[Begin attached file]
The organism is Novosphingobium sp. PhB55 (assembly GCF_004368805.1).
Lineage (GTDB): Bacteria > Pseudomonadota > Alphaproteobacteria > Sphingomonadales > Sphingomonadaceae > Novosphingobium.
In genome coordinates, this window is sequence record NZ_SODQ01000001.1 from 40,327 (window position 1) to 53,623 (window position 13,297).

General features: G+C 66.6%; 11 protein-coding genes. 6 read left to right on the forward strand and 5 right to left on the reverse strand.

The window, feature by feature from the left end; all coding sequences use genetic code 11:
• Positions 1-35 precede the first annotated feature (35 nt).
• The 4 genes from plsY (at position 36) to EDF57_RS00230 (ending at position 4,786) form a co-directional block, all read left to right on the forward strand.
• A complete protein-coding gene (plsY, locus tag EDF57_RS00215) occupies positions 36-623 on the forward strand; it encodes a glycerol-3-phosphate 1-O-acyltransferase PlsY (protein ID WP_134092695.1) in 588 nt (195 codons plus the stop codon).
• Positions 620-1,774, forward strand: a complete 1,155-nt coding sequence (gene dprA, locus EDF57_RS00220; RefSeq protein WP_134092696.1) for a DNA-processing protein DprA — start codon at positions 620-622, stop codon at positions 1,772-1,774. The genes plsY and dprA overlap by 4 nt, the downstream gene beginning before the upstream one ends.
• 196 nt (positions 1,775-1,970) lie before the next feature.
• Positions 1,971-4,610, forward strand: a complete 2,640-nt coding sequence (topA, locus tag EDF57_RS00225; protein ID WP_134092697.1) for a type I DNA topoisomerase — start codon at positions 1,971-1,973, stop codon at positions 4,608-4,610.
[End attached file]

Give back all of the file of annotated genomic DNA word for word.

The organism is Novosphingobium sp. PhB55 (assembly GCF_004368805.1).
Lineage (GTDB): Bacteria > Pseudomonadota > Alphaproteobacteria > Sphingomonadales > Sphingomonadaceae > Novosphingobium.
In genome coordinates, this window is sequence record NZ_SODQ01000001.1 from 40,327 (window position 1) to 53,623 (window position 13,297).

General features: G+C 66.6%; 11 protein-coding genes. 6 read left to right on the forward strand and 5 right to left on the reverse strand.

The window, feature by feature from the left end; all coding sequences use genetic code 11:
• Positions 1-35 precede the first annotated feature (35 nt).
• The 4 genes from plsY (at position 36) to EDF57_RS00230 (ending at position 4,786) form a co-directional block, all read left to right on the forward strand.
• A complete protein-coding gene (plsY, locus tag EDF57_RS00215) occupies positions 36-623 on the forward strand; it encodes a glycerol-3-phosphate 1-O-acyltransferase PlsY (protein ID WP_134092695.1) in 588 nt (195 codons plus the stop codon).
• Positions 620-1,774, forward strand: a complete 1,155-nt coding sequence (gene dprA, locus EDF57_RS00220; RefSeq protein WP_134092696.1) for a DNA-processing protein DprA — start codon at positions 620-622, stop codon at positions 1,772-1,774. The genes plsY and dprA overlap by 4 nt, the downstream gene beginning before the upstream one ends.
• 196 nt (positions 1,775-1,970) lie before the next feature.
• Positions 1,971-4,610, forward strand: a complete 2,640-nt coding sequence (topA, locus tag EDF57_RS00225; protein ID WP_134092697.1) for a type I DNA topoisomerase — start codon at positions 1,971-1,973, stop codon at positions 4,608-4,610.